Goodman, who specializes in international law, has taught at Harvard since 2002, and received tenure in 2006. He currently serves as the director of the Law School’s Human Rights Program, and co-taught a workshop on international law with Law School professor William P. Alford last semester.
“He’s been a wonderful colleague in addition to being a very distinguished scholar and a very accomplished teacher, and I’m sorry to see him go,” Alford said, adding that they would remain colleagues and friends even after Goodman’s move south.
Goodman, who received both a Ph.D in sociology and a JD from Yale, conducts research on patterns in the development of legal institutions around the world, integrating sociological and legal analysis approaches.
At NYU, Goodman will assume a full professorship at the law school, and will also be affiliated with the sociology and politics departments.
Goodman could not be reached for comment yesterday.
Alford said that although Goodman would be a loss to the Law School, his colleagues would continue to produce strong scholarship in the field, since Harvard had built a strong contingent of international law scholars during the tenure of Law School dean Elena Kagan.
“We have probably the most intellectually diverse group of faculty in the United States working on international and comparative law issues, with all kinds of different viewpoints,” Alford said. “Once in a while, someone chooses to go elsewhere.”
During the few years he spent at the Law School, Goodman encouraged study on national human rights institutions and on the relationship between medical professionals and human rights, said Mindy J. Roseman, academic director of the Human Rights Program.
“When he came, he had a certain vision for the program that we worked together to implement,” she said.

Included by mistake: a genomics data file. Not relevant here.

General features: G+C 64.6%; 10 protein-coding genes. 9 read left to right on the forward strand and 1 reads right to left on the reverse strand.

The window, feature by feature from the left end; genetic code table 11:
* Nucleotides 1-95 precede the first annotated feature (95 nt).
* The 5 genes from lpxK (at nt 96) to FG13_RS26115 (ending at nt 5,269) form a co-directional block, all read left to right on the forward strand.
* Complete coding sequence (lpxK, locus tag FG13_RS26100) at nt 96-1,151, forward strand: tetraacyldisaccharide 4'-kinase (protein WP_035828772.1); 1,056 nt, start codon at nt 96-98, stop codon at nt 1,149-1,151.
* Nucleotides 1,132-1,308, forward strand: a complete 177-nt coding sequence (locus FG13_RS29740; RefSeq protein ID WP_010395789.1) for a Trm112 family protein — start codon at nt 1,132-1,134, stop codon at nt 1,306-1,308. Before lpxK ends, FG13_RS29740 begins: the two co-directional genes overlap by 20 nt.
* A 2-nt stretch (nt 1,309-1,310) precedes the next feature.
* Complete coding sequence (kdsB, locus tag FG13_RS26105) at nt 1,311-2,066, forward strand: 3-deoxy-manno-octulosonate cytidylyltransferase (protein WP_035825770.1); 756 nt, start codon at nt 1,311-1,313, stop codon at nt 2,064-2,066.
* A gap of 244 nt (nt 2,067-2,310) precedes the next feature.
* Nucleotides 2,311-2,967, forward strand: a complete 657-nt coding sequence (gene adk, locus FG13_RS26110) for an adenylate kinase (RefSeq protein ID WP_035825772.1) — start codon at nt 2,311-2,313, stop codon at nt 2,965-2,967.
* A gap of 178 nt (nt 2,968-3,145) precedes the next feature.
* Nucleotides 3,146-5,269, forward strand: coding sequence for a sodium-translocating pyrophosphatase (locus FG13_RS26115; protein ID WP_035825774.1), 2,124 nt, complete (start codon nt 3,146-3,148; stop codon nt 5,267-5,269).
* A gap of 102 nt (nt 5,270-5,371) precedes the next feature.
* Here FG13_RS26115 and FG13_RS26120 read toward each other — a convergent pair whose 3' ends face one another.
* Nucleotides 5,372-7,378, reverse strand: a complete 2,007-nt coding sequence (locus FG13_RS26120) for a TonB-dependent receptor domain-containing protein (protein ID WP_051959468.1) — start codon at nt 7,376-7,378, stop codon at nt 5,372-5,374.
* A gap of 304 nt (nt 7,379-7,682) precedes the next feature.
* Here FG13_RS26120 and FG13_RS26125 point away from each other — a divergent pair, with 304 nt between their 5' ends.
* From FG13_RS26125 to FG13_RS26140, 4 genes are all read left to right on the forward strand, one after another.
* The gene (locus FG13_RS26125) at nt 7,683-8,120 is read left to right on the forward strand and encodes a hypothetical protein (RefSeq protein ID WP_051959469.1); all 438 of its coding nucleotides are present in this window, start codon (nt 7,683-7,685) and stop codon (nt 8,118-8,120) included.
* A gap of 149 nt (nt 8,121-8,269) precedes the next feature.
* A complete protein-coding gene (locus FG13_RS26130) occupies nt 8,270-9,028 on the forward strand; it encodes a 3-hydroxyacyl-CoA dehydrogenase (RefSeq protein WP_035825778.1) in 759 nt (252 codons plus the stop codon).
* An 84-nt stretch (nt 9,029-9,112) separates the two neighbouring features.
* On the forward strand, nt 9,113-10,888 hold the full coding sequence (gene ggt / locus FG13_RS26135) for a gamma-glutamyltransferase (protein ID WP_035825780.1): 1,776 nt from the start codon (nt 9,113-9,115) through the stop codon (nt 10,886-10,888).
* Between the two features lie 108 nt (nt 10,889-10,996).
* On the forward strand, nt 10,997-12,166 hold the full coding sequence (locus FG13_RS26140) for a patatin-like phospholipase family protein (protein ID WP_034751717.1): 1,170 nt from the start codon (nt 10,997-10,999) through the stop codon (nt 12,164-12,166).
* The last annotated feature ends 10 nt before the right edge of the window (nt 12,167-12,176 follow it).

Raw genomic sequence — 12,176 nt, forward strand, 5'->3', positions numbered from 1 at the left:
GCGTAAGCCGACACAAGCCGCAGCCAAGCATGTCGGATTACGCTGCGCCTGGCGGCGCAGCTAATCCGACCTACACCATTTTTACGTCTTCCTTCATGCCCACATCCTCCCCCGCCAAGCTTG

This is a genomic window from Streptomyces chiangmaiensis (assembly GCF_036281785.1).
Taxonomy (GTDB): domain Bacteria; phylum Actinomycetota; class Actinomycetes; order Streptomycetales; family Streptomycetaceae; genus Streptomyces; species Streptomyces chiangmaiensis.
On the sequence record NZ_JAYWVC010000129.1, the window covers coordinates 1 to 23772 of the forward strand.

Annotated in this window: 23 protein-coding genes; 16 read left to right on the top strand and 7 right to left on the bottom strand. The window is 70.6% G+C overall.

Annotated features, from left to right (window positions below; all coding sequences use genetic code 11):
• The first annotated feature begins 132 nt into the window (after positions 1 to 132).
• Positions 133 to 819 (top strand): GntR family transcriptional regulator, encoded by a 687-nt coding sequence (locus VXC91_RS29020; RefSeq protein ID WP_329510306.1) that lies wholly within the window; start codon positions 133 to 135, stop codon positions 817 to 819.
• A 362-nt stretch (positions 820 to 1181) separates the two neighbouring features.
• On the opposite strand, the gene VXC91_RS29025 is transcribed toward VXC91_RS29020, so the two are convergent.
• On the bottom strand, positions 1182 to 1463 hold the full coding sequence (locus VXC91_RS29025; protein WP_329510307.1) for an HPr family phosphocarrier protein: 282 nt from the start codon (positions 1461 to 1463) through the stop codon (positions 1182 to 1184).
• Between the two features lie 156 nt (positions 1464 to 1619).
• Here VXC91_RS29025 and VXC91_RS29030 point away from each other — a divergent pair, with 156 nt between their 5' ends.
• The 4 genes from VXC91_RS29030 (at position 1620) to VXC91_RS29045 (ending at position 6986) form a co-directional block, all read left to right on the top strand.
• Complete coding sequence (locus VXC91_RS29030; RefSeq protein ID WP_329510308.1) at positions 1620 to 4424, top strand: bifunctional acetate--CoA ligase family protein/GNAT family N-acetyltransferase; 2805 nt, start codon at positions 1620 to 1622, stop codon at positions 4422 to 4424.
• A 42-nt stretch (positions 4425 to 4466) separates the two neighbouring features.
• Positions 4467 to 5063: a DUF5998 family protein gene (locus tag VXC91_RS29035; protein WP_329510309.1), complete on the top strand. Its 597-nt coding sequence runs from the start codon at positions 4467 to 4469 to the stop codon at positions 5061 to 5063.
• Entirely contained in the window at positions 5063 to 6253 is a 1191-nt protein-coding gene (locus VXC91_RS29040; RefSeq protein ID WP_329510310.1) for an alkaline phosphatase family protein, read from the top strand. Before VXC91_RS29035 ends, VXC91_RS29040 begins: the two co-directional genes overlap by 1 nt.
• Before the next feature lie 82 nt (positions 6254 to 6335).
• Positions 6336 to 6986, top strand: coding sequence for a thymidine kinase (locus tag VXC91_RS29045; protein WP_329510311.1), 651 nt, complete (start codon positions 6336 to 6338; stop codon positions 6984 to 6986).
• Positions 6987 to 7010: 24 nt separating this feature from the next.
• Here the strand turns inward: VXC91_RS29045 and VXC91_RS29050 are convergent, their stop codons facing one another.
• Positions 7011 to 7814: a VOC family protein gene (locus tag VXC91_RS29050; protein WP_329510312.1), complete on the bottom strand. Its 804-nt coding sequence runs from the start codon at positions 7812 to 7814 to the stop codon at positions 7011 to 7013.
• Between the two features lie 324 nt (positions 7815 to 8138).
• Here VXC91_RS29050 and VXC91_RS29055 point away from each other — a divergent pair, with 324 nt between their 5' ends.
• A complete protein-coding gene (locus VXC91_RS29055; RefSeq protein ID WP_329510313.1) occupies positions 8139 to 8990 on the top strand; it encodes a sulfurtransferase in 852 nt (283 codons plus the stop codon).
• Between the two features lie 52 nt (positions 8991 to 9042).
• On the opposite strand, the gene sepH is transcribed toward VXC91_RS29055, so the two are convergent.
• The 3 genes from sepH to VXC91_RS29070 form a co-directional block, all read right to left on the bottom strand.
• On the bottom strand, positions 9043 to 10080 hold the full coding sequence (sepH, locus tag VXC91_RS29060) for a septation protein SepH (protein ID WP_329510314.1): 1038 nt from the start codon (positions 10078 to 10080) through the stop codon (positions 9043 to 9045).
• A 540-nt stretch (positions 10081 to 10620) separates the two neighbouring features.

Goodman’s departure marks one of the rare instances of tenured professors leaving the Law School in recent years—the hiring frenzy in the past five years has seen Harvard poach more than a few distinguished legal scholars from rival institutions, including NYU.
But NYU has also embarked upon an ambitious faculty recruitment campaign, hiring almost 20 full professors away from other law schools since 2004.
Several professors at the Law School said that Goodman chose to relocate largely because of his and his family’s preference to live in New York, rather than the Boston area.
In addition to boasting a roster of international law stars, NYU has the attraction of being situated near the United Nations and Wall Street, both of which provide ample opportunities to study globally relevant issues, Alford said.
As a result, he said, he was not surprised that Goodman had received an offer to continue his scholarship in what may be the country’s most internationally diverse city.
“[Goodman]’s been in great demand, and he’s very highly regarded,” he said. “A number of institutions would love to have him on their faculty.”
—Staff writer Athena Y. Jiang can be reached at email@example.com.